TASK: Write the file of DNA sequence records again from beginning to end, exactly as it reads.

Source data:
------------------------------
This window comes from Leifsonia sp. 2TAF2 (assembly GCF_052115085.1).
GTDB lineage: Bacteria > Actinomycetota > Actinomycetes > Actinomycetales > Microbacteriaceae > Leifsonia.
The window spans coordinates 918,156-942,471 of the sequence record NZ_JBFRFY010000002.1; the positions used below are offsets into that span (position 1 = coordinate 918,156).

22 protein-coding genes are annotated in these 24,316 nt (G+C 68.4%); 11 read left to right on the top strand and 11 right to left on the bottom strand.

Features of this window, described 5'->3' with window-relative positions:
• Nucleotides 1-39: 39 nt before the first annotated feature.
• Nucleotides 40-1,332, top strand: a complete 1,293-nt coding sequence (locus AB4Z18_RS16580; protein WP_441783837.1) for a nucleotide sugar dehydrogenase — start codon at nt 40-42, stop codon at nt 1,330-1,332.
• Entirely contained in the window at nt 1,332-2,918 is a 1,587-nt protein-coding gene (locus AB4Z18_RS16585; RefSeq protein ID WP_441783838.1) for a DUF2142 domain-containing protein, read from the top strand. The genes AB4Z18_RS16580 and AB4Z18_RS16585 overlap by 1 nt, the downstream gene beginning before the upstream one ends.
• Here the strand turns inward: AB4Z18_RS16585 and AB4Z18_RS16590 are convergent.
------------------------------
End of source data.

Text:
This window comes from Leifsonia sp. 2TAF2 (assembly GCF_052115085.1).
GTDB lineage: Bacteria > Actinomycetota > Actinomycetes > Actinomycetales > Microbacteriaceae > Leifsonia.
The window spans coordinates 918,156-942,471 of the sequence record NZ_JBFRFY010000002.1; the positions used below are offsets into that span (position 1 = coordinate 918,156).

22 protein-coding genes are annotated in these 24,316 nt (G+C 68.4%); 11 read left to right on the top strand and 11 right to left on the bottom strand.

Features of this window, described 5'->3' with window-relative positions:
• Nucleotides 1-39: 39 nt before the first annotated feature.
• Nucleotides 40-1,332, top strand: a complete 1,293-nt coding sequence (locus AB4Z18_RS16580; protein WP_441783837.1) for a nucleotide sugar dehydrogenase — start codon at nt 40-42, stop codon at nt 1,330-1,332.
• Entirely contained in the window at nt 1,332-2,918 is a 1,587-nt protein-coding gene (locus AB4Z18_RS16585; RefSeq protein ID WP_441783838.1) for a DUF2142 domain-containing protein, read from the top strand. The genes AB4Z18_RS16580 and AB4Z18_RS16585 overlap by 1 nt, the downstream gene beginning before the upstream one ends.
• Here the strand turns inward: AB4Z18_RS16585 and AB4Z18_RS16590 are convergent.